Intro to Cloth Diapers - Types of cloth Diaper




Cloth diapers can seem very intimidating at first, there are so many types and what works for your friend/sister/moms-cousins-hairstylist may not always work for you. The best way to find out what does work for you is to try them. There are many stores ( both online and store fronts) that will allow you a trial system with a few different types of diapers, test them out for a few weeks and just use the ones you like.

Generally you will need approximately 30 diapers to make up your stash, this will have you washing your diapers every two - three days. Your stash can be made up of all one type of diaper or a combination of the many different types.

Typically, though not always, you’ll need two parts to your cloth diapering system – the absorbant diaper, and the waterproof cover. There are a variety of different types of diapers you can choose from:


Flats

These are one-layer diapers, generally made out of 100% cotton gauze and are the most “old-fashioned” choice. The advantages are that they dry extremely quickly and fit a large range of size. The disadvantages are the folding and pinning that are required.







Prefolds

This is one of the most popular options. They are similar to flats, but have multiple layers with more layering in the middle. They are referred to as 2x6x2’s, 4x6x4’s, 4x8x4’s etc. These numbers refer to the number of layers in the sides and middle of the diaper (i.e., 4x6x4’s have 4 layers in the sides and 6 in the middle).

They come on a multitude of sizes from preemie to toddler. The stitching on the edges of the prefolds are usually coded to tell you the size (for example, dark green = infant, white = regular, dark blue = premium). Prefolds come in bleached or unbleached (abbreviated as BCPF or UBCPF).

Prefolds need to be pinned, snappi’ed, or folded into a trim fitting wrap-style cover. Hemp prefolds are another variation and are more absorbent but much more expensive than cotton prefolds, but can be a good option for nighttime diapering Prefolds store easily, dry quickly, fit a wide range of body types and sizes, don’t have elastic/snaps/velcro to wear out and are very absorbent.

Fitteds

This is another popular option. Fitted diapers have elastic at the legs and back and basically look like a disposable diaper (only much cuter, of course). They can have velcro or snap fasteners, plain or printed outers, and can be made from a variety of materials like organic cotton or hemp. There is a veritable smorgasbord of women making diapers from their homes catering to any size, shape, wetting ability, etc. of your child. They are often referred to as work-at-home-moms (WAHM’s).



All-in-ones (AIO's)

All-in-ones are the absorbent part of the diaper and the cover combined into a single diaper, just like disposables. Again, there are a million WAHM AIO’s to choose from.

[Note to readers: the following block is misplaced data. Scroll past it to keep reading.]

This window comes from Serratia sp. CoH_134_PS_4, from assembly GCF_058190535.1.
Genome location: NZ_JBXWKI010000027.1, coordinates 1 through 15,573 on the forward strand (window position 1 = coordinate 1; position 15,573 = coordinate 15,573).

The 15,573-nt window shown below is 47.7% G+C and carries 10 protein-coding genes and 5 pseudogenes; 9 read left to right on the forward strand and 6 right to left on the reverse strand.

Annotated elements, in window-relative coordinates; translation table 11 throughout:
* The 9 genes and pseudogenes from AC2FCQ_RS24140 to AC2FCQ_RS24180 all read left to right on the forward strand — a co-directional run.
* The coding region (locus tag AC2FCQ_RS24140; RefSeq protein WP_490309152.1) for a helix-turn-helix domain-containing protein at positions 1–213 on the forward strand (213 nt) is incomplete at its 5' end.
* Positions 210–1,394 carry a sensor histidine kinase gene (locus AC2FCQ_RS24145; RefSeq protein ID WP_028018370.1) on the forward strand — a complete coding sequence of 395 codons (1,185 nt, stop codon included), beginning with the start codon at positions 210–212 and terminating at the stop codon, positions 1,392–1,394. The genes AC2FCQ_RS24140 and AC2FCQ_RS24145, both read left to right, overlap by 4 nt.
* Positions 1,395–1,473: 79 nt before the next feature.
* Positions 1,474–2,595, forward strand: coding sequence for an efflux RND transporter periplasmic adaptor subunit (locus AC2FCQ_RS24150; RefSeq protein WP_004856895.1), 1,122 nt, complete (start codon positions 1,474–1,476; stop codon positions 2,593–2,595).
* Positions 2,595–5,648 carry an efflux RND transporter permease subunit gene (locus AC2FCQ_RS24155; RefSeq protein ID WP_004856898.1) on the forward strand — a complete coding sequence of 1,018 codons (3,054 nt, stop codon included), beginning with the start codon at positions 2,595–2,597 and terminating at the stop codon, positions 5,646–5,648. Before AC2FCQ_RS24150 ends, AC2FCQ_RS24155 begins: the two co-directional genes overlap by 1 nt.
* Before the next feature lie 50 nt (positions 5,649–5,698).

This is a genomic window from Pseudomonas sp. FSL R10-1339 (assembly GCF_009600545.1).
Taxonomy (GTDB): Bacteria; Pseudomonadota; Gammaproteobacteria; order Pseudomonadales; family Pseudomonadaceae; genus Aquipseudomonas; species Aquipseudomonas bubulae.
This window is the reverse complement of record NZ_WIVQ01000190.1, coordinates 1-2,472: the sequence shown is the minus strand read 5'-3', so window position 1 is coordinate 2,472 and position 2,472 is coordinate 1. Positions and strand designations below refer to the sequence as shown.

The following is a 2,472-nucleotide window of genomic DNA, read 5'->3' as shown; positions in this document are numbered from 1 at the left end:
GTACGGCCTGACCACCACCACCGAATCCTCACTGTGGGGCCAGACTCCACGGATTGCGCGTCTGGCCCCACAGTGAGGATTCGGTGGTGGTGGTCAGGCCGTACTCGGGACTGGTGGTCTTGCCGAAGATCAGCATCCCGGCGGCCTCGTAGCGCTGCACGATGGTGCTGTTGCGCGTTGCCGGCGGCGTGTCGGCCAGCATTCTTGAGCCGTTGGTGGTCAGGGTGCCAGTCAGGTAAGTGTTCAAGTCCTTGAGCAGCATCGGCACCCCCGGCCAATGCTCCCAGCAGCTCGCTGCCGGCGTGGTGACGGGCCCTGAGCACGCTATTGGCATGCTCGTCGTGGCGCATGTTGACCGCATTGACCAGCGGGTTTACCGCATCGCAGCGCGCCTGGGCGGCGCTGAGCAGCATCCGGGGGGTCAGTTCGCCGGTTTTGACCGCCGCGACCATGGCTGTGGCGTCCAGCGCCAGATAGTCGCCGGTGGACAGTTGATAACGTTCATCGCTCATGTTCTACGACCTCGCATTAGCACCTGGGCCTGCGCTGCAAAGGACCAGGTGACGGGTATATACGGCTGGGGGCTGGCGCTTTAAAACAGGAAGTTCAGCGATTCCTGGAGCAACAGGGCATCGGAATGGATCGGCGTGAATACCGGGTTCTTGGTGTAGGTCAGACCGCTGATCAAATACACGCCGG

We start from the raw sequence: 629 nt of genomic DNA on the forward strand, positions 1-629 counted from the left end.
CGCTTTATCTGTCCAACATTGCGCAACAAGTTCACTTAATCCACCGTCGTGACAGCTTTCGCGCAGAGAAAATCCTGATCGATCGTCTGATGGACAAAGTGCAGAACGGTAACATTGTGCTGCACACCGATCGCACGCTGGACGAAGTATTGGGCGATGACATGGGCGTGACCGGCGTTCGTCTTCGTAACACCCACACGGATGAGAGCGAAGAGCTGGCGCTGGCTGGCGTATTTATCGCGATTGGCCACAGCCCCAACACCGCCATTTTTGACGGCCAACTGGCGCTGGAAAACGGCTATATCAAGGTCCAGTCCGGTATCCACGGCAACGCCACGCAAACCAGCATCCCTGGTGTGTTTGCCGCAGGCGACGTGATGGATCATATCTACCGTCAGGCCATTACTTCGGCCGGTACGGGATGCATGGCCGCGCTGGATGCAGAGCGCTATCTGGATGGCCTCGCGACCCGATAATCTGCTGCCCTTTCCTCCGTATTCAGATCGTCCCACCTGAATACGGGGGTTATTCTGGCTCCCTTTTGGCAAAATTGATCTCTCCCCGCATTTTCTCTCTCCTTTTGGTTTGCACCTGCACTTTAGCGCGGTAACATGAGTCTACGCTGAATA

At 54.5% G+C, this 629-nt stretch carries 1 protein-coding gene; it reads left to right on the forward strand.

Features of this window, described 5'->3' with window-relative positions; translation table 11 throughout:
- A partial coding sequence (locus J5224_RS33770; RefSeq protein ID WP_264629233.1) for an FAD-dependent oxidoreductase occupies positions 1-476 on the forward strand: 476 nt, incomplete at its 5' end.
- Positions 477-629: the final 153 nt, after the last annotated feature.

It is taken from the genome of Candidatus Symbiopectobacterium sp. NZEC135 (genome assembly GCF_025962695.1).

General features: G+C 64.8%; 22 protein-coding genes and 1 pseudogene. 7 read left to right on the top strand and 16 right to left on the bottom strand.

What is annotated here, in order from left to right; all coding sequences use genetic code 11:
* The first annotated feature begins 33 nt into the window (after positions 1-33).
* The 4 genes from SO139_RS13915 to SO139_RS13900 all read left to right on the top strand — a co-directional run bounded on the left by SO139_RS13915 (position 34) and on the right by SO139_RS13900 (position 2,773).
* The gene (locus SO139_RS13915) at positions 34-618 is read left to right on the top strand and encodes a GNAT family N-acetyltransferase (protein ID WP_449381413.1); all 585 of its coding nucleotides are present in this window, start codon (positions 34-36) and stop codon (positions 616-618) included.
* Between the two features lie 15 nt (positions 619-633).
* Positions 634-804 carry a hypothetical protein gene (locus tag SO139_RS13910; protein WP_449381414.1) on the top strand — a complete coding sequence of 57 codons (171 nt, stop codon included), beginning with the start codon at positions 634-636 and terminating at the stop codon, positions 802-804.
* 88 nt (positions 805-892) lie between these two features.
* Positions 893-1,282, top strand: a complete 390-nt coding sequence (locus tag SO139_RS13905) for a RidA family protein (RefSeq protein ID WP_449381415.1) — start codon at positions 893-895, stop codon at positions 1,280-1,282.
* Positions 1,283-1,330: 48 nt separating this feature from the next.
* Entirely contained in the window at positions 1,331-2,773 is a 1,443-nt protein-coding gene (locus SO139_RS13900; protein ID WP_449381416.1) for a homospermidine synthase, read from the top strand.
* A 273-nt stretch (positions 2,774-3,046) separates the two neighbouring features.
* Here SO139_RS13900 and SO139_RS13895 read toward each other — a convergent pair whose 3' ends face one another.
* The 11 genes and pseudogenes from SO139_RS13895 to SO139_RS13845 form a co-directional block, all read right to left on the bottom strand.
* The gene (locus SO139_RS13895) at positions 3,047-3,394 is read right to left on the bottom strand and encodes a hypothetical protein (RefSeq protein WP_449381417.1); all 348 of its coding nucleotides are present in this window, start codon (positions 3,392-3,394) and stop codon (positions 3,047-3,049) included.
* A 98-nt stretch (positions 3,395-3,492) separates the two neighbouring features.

The advantage of AIO’s are their ease of use (These diapers are often referred to as "husband friendly" because they are just as simple to use as disposables).







Pocket Diapers

There’s one other category of diapers called the pocket diaper. These have a layer of fleece sewn to a cover (either fleece or PUL) with an opening in the back so that the inside of the diaper can be stuffed with any absorbant layer from CPF’s, to specially made stuffers , hemp prefolds, or even hand towels. The fleece lining wicks moisture away from babies' skin, leaving it dry to the touch. There are also many WAHM pocket diapers with cute prints.



Covers

There are several different styles of covers:
1) wrap – this refers to covers, which can be velcro or snap closing, that fasten in front, like disposable diapers. These can be used with fitteds, pinned prefolds, or unpinned prefolds;
2) side closing – these are usually snap closing covers, but there are some side-aplix covers out there. They can be used with fitteds or pinned prefolds
;
3) pull-on – Pull-ons have the advantage of being quick and easy to get onto a squirmy toddler (even if they’re standing up), but they have the drawbacks that they can only be used with fastened prefolds or fitted diapers.

Covers also come in a variety of materials. One of the most common is polyurethane laminate (PUL). This is a polyester fabric with a waterproof coating applied to it. It’s trim and relatively leak-proof.
Waterproofed nylon is used in some covers. This is the trimmest, most leak-proof material. However, it also not that breathable and takes a little TLC (it shouldn’t be washed in hot water and should be line-dried).
Then there’s polyester fleece. Fleece can be very breathable, depending on what type it is. . However, it’s pretty bulky and can wick moisture onto clothing if it’s compressed for a long period of time (like during a long car ride).
Finally, there’s wool, which a lot of people consider to be the ultimate cover material. It’s natural, breathable, moisture-resistant, and anti-bacterial.

Doublers and Liners

Doublers are used to add absorbancy to your diapers. They're a great solution for naptime and overnights if you don't want to get a whole new diaper just for these heavier wetting situations. You can also use fleece liners. The advantages of fleece liners is that they keep your baby's butt drier than being directly against wet cotton, and poop tends to peel off of them.
The simplest way is to buy flushable liners that you just take out and flush.

For more info on diaper types check out Diaper Pin

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